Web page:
By the way, I do not personally believe we have enough evidence to know whether David himself authored a psalm such as this one. The titles came later than the composition of the psalms themselves, and the expression they use ("mizmor ledavid") is itself a bit odd. I'm sure it can be translated something like "a psalm [attributed] to David." But it does not seem to me the most natural way to say a psalm of David.

In the end, it does not seem that we can date this psalm with any certainty to before or after the exile or or link it to the temple or determine any of these things we would like to know. Its presence in Book 1 of the Psalms may indicate an earlier rather than later date and in principle I am not opposed to it coming from David's mouth.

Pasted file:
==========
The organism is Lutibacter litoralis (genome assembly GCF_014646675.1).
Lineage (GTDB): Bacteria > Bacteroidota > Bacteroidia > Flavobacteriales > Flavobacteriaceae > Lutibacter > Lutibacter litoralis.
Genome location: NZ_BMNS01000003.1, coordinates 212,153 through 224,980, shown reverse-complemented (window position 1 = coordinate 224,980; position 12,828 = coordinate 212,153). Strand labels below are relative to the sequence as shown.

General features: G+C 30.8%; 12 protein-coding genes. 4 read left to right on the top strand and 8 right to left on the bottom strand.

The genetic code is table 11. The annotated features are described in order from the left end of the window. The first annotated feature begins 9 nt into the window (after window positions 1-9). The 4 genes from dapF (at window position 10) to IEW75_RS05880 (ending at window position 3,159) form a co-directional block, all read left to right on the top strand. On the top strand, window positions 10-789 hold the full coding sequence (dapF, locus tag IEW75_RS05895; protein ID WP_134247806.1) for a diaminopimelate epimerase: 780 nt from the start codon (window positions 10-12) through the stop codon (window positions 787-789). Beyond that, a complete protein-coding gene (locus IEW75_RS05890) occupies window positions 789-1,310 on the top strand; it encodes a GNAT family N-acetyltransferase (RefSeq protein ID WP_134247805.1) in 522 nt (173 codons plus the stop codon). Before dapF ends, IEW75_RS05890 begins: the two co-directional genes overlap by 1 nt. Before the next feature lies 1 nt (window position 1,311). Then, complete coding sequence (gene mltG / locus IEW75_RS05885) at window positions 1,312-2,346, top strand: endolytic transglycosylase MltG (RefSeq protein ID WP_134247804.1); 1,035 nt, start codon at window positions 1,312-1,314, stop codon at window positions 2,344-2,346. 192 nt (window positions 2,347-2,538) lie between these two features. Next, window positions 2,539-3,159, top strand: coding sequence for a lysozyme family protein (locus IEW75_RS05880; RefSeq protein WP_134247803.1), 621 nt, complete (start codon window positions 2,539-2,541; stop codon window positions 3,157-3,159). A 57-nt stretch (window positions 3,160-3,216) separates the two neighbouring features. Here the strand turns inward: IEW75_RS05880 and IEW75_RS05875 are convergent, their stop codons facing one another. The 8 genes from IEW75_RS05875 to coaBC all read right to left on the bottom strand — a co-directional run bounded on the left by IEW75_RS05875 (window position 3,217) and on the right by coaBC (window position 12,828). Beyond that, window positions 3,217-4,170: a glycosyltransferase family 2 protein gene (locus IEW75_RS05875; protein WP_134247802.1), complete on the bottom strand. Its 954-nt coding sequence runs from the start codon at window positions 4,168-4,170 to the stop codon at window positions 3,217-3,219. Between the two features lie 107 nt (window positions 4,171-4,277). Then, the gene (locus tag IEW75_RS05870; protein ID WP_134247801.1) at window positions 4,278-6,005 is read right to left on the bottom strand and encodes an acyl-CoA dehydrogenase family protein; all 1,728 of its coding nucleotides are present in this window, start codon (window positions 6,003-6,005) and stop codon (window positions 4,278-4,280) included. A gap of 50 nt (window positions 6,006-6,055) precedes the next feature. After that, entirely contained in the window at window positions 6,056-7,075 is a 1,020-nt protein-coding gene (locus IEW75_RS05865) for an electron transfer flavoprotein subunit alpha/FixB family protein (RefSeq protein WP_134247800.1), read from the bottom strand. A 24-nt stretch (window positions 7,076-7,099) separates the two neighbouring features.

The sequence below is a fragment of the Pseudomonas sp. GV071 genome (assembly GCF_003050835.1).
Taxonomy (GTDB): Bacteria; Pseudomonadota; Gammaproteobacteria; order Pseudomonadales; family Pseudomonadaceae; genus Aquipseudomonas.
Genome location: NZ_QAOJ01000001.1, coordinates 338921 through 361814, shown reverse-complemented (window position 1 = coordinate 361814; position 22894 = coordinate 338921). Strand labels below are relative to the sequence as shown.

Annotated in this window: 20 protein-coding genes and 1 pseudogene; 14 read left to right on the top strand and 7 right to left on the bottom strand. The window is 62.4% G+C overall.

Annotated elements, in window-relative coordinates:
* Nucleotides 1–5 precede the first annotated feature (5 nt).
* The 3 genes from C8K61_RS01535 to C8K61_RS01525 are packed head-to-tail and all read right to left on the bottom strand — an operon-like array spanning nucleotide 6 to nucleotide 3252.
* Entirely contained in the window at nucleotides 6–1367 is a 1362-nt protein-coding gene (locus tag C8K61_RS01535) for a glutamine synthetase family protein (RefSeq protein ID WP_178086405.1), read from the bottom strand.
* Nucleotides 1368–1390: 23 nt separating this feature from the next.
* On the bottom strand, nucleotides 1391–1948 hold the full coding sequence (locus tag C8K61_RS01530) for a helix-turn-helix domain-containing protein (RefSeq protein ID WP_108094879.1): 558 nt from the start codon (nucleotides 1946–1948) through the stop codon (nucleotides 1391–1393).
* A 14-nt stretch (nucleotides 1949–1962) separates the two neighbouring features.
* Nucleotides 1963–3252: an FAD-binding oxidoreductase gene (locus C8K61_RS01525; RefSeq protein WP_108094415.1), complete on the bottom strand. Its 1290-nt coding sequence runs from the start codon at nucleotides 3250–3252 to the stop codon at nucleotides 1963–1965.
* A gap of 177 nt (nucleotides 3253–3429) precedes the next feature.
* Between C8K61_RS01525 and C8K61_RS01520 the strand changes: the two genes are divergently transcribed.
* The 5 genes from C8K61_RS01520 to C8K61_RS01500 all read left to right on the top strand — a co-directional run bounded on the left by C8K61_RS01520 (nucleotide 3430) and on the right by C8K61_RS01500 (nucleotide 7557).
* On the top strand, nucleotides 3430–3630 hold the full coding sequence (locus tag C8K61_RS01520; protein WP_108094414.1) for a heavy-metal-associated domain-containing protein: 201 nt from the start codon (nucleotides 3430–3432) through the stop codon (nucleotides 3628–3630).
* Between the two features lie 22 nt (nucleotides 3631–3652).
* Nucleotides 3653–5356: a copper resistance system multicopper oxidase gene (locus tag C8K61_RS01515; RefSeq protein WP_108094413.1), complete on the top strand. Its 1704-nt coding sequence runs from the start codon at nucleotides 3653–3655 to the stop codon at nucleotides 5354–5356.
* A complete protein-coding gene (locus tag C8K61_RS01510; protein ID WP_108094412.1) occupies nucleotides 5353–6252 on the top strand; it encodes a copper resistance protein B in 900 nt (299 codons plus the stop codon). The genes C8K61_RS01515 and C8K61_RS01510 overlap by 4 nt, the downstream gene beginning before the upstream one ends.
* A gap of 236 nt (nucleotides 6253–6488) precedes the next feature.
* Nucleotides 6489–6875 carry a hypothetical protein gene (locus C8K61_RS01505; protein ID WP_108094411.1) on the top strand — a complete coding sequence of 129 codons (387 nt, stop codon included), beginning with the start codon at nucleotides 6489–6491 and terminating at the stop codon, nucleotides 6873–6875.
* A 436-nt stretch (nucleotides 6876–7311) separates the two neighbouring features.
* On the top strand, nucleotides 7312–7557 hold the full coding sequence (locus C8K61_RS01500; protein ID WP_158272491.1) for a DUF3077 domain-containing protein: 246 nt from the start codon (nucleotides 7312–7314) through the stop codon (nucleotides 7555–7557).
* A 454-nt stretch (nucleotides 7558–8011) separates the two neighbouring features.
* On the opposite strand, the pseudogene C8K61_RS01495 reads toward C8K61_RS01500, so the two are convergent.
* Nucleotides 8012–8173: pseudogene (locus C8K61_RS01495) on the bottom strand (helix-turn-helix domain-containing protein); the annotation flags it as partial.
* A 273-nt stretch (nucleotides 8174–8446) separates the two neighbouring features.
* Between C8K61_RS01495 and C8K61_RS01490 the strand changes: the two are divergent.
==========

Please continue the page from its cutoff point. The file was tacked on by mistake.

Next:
The most straightforward way to take this verse is that the psalmist does not believe that the dead are conscious of their shadowy existence. The dead do not "remember" God, and they do not "throw praise" His way. So the author asks God to rescue him from death, and affirms in faith that he will (6:9).

Thursday, October 20, 2005

Afterlife Snippets: Introduction

I'll try to post a more interesting entry by Monday, but you may find me doing some sketches on the afterlife here for a little while. I have a proposal for a book in relation to my Fulbright research that I have floated with a couple publishers. Both felt I would find a publisher for it, but claimed their dockets were full. Perhaps they were being straight with me.